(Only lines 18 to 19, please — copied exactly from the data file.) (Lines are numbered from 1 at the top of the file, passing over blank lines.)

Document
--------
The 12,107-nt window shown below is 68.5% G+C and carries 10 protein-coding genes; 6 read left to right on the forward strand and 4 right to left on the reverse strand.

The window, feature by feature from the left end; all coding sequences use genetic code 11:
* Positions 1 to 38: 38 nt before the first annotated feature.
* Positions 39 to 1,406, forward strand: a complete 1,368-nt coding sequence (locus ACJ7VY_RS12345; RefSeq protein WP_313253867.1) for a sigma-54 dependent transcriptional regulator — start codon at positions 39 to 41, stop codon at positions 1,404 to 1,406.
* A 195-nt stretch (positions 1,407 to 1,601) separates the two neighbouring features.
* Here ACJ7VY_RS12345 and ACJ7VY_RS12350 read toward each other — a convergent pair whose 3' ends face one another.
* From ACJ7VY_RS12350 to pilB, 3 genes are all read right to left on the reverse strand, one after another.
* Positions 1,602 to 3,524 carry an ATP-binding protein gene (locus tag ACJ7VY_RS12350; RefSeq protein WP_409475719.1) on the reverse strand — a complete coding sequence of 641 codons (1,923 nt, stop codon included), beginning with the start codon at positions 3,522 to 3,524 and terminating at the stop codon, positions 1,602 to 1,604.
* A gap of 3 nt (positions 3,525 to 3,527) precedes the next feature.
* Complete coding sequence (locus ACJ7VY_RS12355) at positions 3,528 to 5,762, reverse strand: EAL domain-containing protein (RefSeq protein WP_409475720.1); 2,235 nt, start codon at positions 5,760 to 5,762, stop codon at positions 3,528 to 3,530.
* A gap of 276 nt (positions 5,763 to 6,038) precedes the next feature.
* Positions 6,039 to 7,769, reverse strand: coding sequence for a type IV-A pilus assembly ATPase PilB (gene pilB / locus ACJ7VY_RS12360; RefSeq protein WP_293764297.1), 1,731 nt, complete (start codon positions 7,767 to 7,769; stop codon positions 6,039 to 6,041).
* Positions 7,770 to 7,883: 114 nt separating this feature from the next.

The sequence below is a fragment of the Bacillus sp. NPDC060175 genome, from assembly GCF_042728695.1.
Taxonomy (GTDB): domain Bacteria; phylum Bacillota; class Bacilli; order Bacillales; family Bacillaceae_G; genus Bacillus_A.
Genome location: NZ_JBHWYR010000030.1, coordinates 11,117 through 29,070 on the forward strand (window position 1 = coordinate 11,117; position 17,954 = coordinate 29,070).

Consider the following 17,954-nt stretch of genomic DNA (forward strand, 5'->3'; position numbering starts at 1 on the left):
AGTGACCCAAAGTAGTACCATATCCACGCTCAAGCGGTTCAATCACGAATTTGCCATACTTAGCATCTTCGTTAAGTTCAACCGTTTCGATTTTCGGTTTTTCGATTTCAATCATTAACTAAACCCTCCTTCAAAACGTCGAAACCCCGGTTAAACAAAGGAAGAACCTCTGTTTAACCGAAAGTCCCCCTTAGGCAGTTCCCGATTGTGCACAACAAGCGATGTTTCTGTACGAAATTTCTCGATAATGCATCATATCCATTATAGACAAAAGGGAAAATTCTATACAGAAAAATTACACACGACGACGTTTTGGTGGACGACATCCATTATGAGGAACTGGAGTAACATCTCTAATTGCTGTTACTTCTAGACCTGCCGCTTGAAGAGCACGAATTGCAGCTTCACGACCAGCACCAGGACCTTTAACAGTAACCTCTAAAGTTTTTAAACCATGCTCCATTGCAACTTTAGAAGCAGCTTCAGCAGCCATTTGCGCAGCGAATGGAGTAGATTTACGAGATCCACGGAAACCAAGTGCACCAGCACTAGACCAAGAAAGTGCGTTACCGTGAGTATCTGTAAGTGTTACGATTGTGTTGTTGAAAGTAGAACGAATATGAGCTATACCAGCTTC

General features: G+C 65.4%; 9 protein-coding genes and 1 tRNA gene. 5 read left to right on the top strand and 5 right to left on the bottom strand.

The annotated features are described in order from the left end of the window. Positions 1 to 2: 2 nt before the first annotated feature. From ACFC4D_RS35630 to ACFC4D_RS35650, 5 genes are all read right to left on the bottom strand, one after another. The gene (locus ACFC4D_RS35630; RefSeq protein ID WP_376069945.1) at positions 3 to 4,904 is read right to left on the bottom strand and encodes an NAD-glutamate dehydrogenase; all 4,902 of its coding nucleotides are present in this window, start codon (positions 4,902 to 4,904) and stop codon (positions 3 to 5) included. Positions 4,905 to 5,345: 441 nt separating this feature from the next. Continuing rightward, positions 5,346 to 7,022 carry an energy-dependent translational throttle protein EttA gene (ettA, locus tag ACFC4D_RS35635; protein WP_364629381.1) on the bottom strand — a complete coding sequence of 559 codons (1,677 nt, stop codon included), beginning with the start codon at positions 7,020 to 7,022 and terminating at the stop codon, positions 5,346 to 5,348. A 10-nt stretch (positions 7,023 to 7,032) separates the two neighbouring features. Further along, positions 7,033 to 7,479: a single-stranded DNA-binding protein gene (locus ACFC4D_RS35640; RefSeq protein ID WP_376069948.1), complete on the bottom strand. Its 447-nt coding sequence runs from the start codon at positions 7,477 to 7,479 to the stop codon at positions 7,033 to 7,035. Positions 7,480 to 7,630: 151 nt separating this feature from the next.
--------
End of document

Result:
AGTGACCCAAAGTAGTACCATATCCACGCTCAAGCGGTTCAATCACGAATTTGCCATACTTAGCATCTTCGTTAAGTTCAACCGTTTCGATTTTCGGTTTTTCGATTTCAATCATTAACTAAACCCTCCTTCAAAACGTCGAAACCCCGGTTAAACAAAGGAAGAACCTCTGTTTAACCGAAAGTCCCCCTTAGGCAGTTCCCGATTGTGCACAACAAGCGATGTTTCTGTACGAAATTTCTCGATAATGCATCATATCCATTATAGACAAAAGGGAAAATTCTATACAGAAAAATTACACACGACGACGTTTTGGTGGACGACATCCATTATGAGGAACTGGAGTAACATCTCTAATTGCTGTTACTTCTAGACCTGCCGCTTGAAGAGCACGAATTGCAGCTTCACGACCAGCACCAGGACCTTTAACAGTAACCTCTAAAGTTTTTAAACCATGCTCCATTGCAACTTTAGAAGCAGCTTCAGCAGCCATTTGCGCAGCGAATGGAGTAGATTTACGAGATCCACGGAAACCAAGTGCACCAGCACTAGACCAAGAAAGTGCGTTACCGTGAGTATCTGTAAGTGTTACGATTGTGTTGTTGAAAGTAGAACGAATATGAGCTATACCAGCTTC

General features: G+C 65.4%; 9 protein-coding genes and 1 tRNA gene. 5 read left to right on the top strand and 5 right to left on the bottom strand.